Q. What is Multiple Sclerosis?
A. Multiple Sclerosis (MS) is the most common disabling neurological condition affecting young adults. For some people, MS is characterised by periods of relapse and remission while for others it has a progressive pattern. For everyone, it makes life unpredictable. MS is a life-long condition, but it is not terminal, and people with MS can expect to live as long as anyone else. Symptoms of MS include visual problems, muscle, bladder or bowel problems, pain, mobility, cognitive and emotional difficulties and tiredness.
Q. How common is MS?
A. Multiple Sclerosis (MS) is the most common disabling neurological condition affecting young adults. The incidence of MS is higher in the northern hemisphere than the rest of the world. Women are nearly twice as likely as men to develop MS but usually people are diagnosed with MS between the ages of 20 years - 40 years. In the UK, about 85,000 people have MS.
Q. What forms can MS take?
A. Benign MS is the mildest form, characterised by a small number of relapses followed by a complete recovery each time. There is no guarantee that it is ever gone for good and it is possible to have a relapse after many years.
Relapsing remitting MS is the most common type. Relapses may last for days, weeks or months, and there may be new symptoms each time, or a recurrence of previous ones. After each relapse, people may recover completely, but many symptoms only improve without disappearing altogether.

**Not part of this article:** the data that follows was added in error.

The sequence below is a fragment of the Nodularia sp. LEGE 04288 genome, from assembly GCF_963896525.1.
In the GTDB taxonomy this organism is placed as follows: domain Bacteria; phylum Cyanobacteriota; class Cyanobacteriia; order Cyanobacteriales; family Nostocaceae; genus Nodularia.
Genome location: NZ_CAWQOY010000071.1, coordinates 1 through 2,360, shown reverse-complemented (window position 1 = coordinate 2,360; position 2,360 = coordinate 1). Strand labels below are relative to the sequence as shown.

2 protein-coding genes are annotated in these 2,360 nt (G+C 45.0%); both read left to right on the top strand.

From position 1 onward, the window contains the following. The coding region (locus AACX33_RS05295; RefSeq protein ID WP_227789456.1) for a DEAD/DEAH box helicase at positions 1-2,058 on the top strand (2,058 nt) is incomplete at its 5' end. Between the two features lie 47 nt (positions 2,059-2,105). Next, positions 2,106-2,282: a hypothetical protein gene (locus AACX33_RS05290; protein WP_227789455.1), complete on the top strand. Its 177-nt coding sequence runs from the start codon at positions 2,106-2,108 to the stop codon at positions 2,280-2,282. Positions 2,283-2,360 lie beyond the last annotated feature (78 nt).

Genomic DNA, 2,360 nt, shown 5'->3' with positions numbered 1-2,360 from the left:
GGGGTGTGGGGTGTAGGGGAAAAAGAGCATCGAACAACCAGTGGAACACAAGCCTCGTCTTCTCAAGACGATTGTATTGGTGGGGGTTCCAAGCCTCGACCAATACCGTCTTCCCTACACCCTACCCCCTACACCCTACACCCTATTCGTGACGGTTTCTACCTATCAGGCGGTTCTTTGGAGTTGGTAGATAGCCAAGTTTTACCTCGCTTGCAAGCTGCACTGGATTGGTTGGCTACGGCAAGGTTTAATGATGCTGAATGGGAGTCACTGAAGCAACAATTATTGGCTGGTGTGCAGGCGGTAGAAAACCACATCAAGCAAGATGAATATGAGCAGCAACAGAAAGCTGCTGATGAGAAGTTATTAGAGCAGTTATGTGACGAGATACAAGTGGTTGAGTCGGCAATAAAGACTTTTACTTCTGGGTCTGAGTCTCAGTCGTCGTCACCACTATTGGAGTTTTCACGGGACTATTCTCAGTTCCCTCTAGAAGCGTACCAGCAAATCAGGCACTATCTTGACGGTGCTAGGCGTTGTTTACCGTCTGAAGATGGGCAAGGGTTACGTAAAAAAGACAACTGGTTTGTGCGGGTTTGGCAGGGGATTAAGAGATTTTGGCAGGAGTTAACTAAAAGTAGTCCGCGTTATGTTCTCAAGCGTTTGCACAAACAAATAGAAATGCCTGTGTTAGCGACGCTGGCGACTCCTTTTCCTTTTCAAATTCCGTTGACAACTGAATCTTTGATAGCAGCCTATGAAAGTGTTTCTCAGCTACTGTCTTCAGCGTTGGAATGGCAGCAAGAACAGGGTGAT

Secondary progressive MS shows a steady worsening of symptoms, with or without relapses.
Primary progressive MS is the most severe form. Symptoms will get steadily worse with no distinct relapses, or remissions.
Q. What causes MS?
A. No single gene causes MS but it is possible that a combination of genes raise the level of susceptibility to MS. It is also possible that something in the environment such as viruses or bacteria may trigger a reaction that affects a person's immune system. There is a 2% risk of a child inheriting MS from a parent with the condition.
Symptoms for MS vary in severity and affect people differently. People with MS need a variety of services and equipment to help them manage.
Some experts believe that a common childhood infection in cooler countries may disturb the immune system or trigger an autoimmune response in some people which develops into MS.
Q. Is there medical treatment to relieve the symptoms of MS?
A. Yes, if you talk to the Consultant Neurologist they will put you on a programme of treatment if that is appropriate for you.
Q. Who can I contact for information about MS?
The MS Society is the UK's largest charity for people affected by Multiple Sclerosis (MS) a membership organisation but provide services to all.
The Society funds MS research, runs therapy and respite care centres, provides financial assistance, education and training on MS. It produces numerous publications on MS and runs a freephone specialist helpline.
The MS Trust provides information for anyone affected by multiple sclerosis, education programmes for health professionals and funding for practical research and campaigning for specialist multiple sclerosis services.
Offers practical advice, information and support grants to assist individuals or groups buy items or services.
Find what you need fast in our directory of conditions, services and support. Search by keyword or A-Z of conditions.A-Z of Conditions